The bodice was a fragment of pale chamois leather, cut asymmetrically and laced at the front with gold thread.  The bouquet was a ribbon rose embellished with more cogs and wire, and I opted for a Game of Thrones type veil in bronze and blue organza with a simple wire and ribbon headdress.

I loved her.  I was exhausted.  But did she fit the brief?  Was she steampunk enough?

I decided to ask for some wisdom from a Facebook group I belong to – one specialising in making miniatures from everyday objects.  I posted a quick video of her and asked their opinions.  I’d purposely chosen this group, rather than one of the dedicated steampunk groups I belong to, to get a more ‘person-in-the-street’ opinion on what constituted steampunk.

The responses were many and various! Many iconised likes, loves and wows. The comments ranged from the singularly unhelpful ‘Dress her in black!!’, through ‘What IS steampunk?’ to one person who solicitously explained the difference between cogs and fly wheels as she thought I must be confused.  As I had hoped and expected, though, many of the kind and lovely people took time to suggest extras and modifications that would help me to fulfil the brief.

The veil – their collected wisdom told me – had to go.  The headdress had to include (oh shudder and groan at the dreary cliché!) a top hat, and possibly goggles.  The bouquet needed to be bigger and bolder, the bodice more decorated and – at her waist – either a pouch or (I loved this idea) a chatelaine.

So, having added several necklace chains worth of metalwork, a (heavily disguised) kid leather hat and gone along with the other ideas  – except the dratted goggles; I have my pride! – I reposted my altered little lady.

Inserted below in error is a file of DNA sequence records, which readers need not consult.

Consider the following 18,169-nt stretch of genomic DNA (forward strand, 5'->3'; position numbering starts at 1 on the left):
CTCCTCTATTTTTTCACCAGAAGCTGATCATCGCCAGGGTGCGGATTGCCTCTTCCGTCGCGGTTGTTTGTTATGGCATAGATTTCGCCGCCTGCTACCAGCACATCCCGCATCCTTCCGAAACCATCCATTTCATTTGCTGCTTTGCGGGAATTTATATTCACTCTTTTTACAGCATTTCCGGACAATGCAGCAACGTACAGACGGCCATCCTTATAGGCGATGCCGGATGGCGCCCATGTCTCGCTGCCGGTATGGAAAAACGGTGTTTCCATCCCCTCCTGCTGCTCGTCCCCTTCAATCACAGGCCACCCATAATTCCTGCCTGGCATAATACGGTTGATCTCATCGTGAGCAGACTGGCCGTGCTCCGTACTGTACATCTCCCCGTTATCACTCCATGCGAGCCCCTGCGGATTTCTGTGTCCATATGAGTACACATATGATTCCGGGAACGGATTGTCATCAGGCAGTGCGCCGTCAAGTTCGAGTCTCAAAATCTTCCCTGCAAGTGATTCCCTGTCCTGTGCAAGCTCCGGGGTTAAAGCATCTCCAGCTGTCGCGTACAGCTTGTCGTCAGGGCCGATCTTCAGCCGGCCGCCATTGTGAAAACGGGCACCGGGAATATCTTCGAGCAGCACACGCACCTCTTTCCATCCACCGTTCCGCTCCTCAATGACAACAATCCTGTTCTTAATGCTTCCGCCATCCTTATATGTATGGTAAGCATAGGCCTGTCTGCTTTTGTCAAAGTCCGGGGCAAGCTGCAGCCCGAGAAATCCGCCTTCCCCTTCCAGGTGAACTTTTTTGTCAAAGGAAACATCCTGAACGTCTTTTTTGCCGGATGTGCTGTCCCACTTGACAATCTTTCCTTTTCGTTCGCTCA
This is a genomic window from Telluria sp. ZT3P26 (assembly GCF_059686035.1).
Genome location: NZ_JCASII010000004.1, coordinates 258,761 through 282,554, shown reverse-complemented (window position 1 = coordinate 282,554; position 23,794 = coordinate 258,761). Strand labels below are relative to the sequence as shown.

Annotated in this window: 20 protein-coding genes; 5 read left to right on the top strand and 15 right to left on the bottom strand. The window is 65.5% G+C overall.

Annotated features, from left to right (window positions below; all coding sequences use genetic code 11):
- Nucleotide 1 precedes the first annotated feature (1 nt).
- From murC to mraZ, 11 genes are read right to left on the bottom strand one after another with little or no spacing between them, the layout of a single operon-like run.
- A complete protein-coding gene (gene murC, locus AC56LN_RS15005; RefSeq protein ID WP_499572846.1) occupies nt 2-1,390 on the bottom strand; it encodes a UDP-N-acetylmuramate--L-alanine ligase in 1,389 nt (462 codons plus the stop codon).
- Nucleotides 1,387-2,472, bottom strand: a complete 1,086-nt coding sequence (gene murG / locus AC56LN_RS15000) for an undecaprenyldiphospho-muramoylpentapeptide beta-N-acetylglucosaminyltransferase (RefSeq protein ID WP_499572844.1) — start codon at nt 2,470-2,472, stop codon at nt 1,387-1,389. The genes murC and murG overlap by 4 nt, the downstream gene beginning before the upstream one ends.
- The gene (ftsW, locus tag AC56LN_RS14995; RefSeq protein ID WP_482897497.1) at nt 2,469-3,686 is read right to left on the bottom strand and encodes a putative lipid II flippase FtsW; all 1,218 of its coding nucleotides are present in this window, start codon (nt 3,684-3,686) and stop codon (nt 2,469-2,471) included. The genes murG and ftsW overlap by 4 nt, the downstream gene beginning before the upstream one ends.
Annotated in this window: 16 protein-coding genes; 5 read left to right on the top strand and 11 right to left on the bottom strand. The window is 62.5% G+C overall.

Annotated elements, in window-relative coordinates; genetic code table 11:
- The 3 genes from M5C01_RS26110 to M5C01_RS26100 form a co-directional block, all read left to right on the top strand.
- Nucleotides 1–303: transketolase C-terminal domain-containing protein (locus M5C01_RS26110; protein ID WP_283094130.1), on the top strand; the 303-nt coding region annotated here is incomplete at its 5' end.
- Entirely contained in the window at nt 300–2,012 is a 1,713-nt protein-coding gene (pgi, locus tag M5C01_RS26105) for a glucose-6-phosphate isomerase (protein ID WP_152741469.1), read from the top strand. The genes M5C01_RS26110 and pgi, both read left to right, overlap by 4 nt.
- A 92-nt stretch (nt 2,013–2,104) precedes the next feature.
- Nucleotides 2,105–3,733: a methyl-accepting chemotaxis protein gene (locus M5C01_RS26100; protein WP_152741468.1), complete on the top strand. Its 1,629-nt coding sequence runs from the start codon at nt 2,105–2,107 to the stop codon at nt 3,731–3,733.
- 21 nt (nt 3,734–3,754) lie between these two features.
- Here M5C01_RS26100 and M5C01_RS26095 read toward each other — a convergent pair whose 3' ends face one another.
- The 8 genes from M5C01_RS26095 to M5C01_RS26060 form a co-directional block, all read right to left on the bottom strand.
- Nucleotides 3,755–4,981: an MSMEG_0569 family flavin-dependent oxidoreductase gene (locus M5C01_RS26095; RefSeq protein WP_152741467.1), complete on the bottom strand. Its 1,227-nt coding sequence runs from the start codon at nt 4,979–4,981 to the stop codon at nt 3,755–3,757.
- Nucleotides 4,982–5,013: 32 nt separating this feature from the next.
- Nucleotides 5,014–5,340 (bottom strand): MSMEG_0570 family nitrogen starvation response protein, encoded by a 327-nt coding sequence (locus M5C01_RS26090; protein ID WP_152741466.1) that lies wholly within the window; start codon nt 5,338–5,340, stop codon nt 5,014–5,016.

Unanimous praise – well almost.
‘I wish she had the glasses’  one of the goggles advocates wrote!

Well if that person is reading this, they might like to take a trip over to the Steampunk Doll’s House, where they will find many of my steampunk ladies and gentlemen sporting goggles in all shapes and styles.

Now I’m off to finish the groom.



Sir Ernest Buckleton-Tweedy – Airship Pilot.

Oh yes, I’ve been tinkering around in airships since I was a boy.  Had an uncle, don’t you know, who owned one and allowed me to go along on some of his journeys.  Goodness me, they were rough old machines in those days!  I remember having to move the rudder by manhandling a length of wire.  Cut your hands to ribbons, that did.  So I fixed up a little device that linked directly to the compass and the anemometer.  Far better.  The old boy saw what I’d done and was pretty impressed; kept me on as crew.

I thoroughly enjoy tinkering with the machinery even now.  Just take a look at my clockwork air-pressure measurement device here.  Dashed proud of that, if I say it myself.

A chap doesn’t like to brag, but I designed and built my own dirigible from scratch, y’know.  Steam-powered beauty of a machine, she is.  Now I regularly navigate to the Americas in her.  Off on another trip next week, as it happens.

I commissioned that woman – Mrs Steampunkle, or whatever she calls herself these days – to make me a new leather coat and helmet.  Made a dashed fine job of it in my opinion.  Good and thick with the fleece collar.  It can be bitter when you’re flying over Cape Horn, don’t y’know.

Anyway, can’t hang around here dilly-dallying all day, pleasant as it’s been to chat to you.  I need to go and sort out my provisions for the trip.



Ernest – like the rest of the Steampunk- Shrunk figures – is a one-of-a-kind 1/12 scale figure with a porcelain head, hands and feet and movable limbs.  His coat, helmet, goggles and air-pressure gadget were handmade in Glastonbury, England.

He is no longer for sale, as was been bought as a gift for an aviation enthusiast.  I’m told there’s even a chance he may get the chance to fly in one of this gentleman’s remote-controlled aircraft.  Ernest would love that!  Other figures, including some more aviators, can be found at The Steampunk Dolls’ House (online) or, if you’re visiting Somerset, at Rune Smith of Glastonbury.